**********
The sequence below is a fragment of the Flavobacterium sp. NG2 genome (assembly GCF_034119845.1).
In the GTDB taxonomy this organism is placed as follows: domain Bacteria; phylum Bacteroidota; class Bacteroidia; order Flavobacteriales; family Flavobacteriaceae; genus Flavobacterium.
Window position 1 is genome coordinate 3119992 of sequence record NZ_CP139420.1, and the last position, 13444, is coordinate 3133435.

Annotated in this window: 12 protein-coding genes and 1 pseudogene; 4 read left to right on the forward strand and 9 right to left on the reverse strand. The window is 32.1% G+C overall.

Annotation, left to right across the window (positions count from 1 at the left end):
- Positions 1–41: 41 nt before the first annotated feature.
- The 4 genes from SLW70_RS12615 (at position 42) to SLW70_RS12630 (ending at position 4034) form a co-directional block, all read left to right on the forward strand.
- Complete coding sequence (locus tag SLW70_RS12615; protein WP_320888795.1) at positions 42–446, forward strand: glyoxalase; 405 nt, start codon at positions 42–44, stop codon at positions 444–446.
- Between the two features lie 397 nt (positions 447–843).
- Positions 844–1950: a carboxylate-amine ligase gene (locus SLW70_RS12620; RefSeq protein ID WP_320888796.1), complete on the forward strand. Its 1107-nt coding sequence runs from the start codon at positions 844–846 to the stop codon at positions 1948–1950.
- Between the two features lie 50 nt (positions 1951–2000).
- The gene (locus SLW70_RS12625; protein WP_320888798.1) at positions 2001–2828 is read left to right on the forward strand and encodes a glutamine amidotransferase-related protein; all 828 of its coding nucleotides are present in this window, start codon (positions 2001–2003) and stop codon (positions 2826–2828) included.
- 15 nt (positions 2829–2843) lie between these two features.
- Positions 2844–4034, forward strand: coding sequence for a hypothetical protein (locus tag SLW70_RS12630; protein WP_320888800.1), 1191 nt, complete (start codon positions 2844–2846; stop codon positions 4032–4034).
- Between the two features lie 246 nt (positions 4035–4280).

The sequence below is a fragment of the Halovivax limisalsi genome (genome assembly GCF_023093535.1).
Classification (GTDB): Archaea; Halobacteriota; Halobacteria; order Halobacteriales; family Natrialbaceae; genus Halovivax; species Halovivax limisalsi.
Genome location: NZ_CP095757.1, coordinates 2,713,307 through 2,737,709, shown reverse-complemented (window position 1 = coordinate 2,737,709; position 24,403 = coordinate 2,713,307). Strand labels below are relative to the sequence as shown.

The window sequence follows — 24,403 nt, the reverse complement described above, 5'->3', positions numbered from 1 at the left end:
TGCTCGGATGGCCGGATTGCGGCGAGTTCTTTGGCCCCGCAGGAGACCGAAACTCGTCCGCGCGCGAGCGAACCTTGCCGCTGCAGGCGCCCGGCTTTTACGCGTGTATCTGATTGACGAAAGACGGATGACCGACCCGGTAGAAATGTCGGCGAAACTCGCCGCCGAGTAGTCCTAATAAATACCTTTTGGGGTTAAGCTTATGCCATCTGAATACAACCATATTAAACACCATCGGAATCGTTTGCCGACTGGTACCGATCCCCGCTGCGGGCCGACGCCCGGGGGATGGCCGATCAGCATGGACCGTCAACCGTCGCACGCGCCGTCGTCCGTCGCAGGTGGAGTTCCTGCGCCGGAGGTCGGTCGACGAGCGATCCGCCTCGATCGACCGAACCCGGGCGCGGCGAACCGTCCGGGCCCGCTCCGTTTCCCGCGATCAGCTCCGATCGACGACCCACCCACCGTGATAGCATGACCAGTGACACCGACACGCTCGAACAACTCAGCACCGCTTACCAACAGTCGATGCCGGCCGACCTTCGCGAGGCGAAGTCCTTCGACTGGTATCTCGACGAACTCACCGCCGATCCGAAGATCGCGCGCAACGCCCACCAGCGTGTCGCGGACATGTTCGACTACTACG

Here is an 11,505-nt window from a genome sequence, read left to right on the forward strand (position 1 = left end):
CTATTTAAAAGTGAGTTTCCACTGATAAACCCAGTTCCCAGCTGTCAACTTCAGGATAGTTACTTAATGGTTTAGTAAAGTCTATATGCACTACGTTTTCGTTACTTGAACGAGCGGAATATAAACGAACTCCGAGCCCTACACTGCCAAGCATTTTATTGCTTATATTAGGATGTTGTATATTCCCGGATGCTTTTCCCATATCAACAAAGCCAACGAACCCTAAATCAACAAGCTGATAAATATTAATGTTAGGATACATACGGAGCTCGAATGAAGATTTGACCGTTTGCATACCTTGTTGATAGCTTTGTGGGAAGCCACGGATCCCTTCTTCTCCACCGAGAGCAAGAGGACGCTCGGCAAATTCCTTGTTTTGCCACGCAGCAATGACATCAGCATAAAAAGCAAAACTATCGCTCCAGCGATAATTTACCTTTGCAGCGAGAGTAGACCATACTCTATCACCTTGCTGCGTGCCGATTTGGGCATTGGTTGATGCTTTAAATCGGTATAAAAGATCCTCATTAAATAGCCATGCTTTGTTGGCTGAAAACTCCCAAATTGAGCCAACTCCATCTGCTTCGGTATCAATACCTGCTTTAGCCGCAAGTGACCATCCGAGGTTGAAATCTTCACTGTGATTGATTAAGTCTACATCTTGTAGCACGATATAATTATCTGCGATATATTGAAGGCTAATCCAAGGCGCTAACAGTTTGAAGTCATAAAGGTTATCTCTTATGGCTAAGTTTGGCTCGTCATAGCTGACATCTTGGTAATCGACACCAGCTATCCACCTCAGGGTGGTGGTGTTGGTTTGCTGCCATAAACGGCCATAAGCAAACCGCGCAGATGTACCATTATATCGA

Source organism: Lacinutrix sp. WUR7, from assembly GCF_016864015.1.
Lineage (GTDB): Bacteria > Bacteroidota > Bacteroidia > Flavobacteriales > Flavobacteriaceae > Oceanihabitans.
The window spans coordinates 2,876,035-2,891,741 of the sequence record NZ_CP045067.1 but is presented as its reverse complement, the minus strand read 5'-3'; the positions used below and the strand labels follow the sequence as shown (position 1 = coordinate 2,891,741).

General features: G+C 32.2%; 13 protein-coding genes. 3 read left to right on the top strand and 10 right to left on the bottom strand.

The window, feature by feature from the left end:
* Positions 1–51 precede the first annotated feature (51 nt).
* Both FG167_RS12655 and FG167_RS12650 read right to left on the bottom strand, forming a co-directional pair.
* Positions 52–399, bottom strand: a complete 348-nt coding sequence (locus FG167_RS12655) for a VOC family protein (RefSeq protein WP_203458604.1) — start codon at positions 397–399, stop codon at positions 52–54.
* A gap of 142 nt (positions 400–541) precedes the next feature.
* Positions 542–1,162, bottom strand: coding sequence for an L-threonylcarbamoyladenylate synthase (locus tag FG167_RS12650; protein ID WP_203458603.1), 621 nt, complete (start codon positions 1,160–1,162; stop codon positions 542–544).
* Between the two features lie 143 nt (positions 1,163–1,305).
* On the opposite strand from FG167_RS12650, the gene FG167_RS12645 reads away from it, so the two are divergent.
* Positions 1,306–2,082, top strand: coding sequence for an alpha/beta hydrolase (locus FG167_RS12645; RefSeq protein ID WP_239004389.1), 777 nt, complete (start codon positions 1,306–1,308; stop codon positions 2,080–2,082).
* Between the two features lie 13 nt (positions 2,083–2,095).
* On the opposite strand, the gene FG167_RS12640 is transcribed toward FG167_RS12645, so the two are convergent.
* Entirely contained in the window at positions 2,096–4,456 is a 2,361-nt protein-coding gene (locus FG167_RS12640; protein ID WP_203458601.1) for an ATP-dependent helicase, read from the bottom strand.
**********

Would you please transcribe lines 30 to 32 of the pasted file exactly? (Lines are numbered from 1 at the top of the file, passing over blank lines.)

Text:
* Positions 52–399, bottom strand: a complete 348-nt coding sequence (locus FG167_RS12655) for a VOC family protein (RefSeq protein WP_203458604.1) — start codon at positions 397–399, stop codon at positions 52–54.
* A gap of 142 nt (positions 400–541) precedes the next feature.
* Positions 542–1,162, bottom strand: coding sequence for an L-threonylcarbamoyladenylate synthase (locus tag FG167_RS12650; protein ID WP_203458603.1), 621 nt, complete (start codon positions 1,160–1,162; stop codon positions 542–544).